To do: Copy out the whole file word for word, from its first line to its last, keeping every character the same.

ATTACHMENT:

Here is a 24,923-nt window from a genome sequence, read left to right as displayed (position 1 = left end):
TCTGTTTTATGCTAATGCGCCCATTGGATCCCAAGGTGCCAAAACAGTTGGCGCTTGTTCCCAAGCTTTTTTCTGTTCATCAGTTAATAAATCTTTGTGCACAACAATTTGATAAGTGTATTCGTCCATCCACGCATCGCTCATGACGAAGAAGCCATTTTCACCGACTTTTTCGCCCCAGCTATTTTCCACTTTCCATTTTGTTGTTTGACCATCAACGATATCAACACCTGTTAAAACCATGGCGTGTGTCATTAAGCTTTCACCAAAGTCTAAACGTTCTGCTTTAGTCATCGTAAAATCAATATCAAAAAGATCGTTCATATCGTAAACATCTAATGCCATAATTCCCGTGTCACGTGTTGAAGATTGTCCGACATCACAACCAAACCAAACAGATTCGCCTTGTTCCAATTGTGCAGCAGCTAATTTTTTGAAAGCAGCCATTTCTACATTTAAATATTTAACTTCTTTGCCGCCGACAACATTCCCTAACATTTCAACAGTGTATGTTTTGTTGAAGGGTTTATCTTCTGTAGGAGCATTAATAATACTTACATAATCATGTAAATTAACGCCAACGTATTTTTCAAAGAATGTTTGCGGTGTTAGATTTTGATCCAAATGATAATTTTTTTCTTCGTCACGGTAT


Here is a 24,923-nt window from a genome sequence, read left to right as displayed (position 1 = left end):
TCTGTTTTATGCTAATGCGCCCATTGGATCCCAAGGTGCCAAAACAGTTGGCGCTTGTTCCCAAGCTTTTTTCTGTTCATCAGTTAATAAATCTTTGTGCACAACAATTTGATAAGTGTATTCGTCCATCCACGCATCGCTCATGACGAAGAAGCCATTTTCACCGACTTTTTCGCCCCAGCTATTTTCCACTTTCCATTTTGTTGTTTGACCATCAACGATATCAACACCTGTTAAAACCATGGCGTGTGTCATTAAGCTTTCACCAAAGTCTAAACGTTCTGCTTTAGTCATCGTAAAATCAATATCAAAAAGATCGTTCATATCGTAAACATCTAATGCCATAATTCCCGTGTCACGTGTTGAAGATTGTCCGACATCACAACCAAACCAAACAGATTCGCCTTGTTCCAATTGTGCAGCAGCTAATTTTTTGAAAGCAGCCATTTCTACATTTAAATATTTAACTTCTTTGCCGCCGACAACATTCCCTAACATTTCAACAGTGTATGTTTTGTTGAAGGGTTTATCTTCTGTAGGAGCATTAATAATACTTACATAATCATGTAAATTAACGCCAACGTATTTTTCAAAGAATGTTTGCGGTGTTAGATTTTGATCCAAATGATAATTTTTTTCTTCGTCACGGTAT